The New York chapter of the Council on American-Islamic Relations (CAIR-NY) today issued a referral letter to the NYC Commission on Human Rights asking the commission to investigate whether Laura Loomer (right) , a conservative commentator and creator of ambush videos, violated New York City Human Rights Laws prohibiting discriminatory boycotts, blacklists, and related practices.
Since when can’t a private citizen express her opinion about a business or service that she finds dangerous?
CAIR On November 1st, 2017, at 8:40 a.m., Loomer tweeted, “I’m late to the NYPD press conference because I couldn’t find a non Muslim[sic] cab or @Uber @Lyft driver for over 30 min! This is insanity.”
Later that day she posted, “Someone needs to create a non Islamic [sic] form of @uber or @lyft because I never want to support another Islamic immigrant driver” and “I generally try to not support Muslim owned business companies [sic] here in NY.”
These statements, if true, suggest that Loomer refused or cancelled rides when she perceived the driver was Muslim. Loomer has expressed similar sentiments in recent months.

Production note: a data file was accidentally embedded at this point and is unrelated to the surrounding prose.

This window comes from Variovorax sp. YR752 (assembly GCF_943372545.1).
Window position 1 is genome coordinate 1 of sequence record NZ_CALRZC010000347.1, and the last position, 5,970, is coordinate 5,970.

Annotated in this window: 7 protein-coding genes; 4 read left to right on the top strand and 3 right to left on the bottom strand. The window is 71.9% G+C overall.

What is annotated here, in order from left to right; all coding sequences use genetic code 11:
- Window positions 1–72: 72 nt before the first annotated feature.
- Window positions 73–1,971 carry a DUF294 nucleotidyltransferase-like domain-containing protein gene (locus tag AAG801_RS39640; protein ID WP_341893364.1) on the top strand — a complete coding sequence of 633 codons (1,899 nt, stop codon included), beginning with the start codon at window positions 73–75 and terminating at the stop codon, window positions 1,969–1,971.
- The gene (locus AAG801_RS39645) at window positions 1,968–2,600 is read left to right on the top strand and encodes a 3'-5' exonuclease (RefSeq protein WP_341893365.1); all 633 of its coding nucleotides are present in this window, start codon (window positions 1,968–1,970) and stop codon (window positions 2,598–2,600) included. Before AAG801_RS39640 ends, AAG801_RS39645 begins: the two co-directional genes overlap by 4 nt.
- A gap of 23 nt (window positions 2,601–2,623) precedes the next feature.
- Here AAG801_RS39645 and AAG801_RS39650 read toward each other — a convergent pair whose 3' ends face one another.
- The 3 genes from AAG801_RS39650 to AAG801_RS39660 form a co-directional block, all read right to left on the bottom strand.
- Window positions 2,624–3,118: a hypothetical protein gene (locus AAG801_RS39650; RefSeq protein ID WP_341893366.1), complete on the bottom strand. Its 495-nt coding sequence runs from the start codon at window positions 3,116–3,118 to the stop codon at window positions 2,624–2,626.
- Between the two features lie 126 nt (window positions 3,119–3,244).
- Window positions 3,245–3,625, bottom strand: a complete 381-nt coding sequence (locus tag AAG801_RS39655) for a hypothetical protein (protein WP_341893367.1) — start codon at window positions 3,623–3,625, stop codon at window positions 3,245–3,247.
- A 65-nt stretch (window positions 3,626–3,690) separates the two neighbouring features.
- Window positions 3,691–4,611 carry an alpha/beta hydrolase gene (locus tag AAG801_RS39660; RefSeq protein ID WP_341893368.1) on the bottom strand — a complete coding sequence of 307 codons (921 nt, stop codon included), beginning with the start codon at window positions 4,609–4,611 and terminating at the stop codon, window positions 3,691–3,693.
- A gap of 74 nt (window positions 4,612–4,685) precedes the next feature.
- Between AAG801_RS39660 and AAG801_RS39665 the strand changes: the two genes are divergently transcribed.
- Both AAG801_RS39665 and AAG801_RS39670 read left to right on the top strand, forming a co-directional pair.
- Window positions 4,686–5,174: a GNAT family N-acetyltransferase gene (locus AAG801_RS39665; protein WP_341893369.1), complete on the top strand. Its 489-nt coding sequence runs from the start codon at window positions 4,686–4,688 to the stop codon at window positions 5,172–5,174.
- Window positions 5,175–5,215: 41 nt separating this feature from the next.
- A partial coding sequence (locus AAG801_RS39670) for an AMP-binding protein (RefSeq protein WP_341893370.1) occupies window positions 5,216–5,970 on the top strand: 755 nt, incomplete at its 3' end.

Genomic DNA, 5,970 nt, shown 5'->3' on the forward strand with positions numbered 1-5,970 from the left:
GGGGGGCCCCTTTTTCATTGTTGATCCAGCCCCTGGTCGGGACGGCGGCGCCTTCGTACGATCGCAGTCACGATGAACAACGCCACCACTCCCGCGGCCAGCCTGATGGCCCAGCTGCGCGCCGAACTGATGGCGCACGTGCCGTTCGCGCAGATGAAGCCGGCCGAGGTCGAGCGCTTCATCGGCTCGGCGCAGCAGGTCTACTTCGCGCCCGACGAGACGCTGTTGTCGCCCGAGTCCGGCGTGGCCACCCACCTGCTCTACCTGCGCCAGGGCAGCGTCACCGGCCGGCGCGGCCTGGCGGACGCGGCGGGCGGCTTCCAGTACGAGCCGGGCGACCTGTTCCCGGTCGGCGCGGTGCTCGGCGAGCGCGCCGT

Last month, she tweeted that Uber drivers “commit terror attacks and rape on the daily.” In early June, she tweeted asking how many people are “going to be killed in Jihad” by Uber drivers. (See links at bottom)
NYC’s Human Rights Law makes it illegal for a person to “refuse to buy from, sell to or trade with, any person, because of such person’s actual or perceived. . .creed.” The law also provides for civil penalties of up to $250,000 for discriminatory conduct that is intentional or wanton.
The commission has the authority to initiate investigations into claims of discrimination based on reports from the public, such as the referral letter sent by CAIR-NY today.
“The Supreme Court may be willing to ignore anti-Muslim bias, but our city must remain committed to fighting bigotry,” said CAIR-NY Legal Director Albert Cahn. “There simply should be no place in New York for anti-Muslim workplace discrimination.
Sadly, the Commission’s own data shows that 72 percent of harassment, discrimination and hate crimes go unreported. That is why it’s essential for organizations like CAIR-NY to combat all forms of harassment and discrimination.
New Yorkers have the right to say and believe whatever they want, no matter how biased. But our law is clear, you cannot boycott or discriminate against businesses because of their religion.”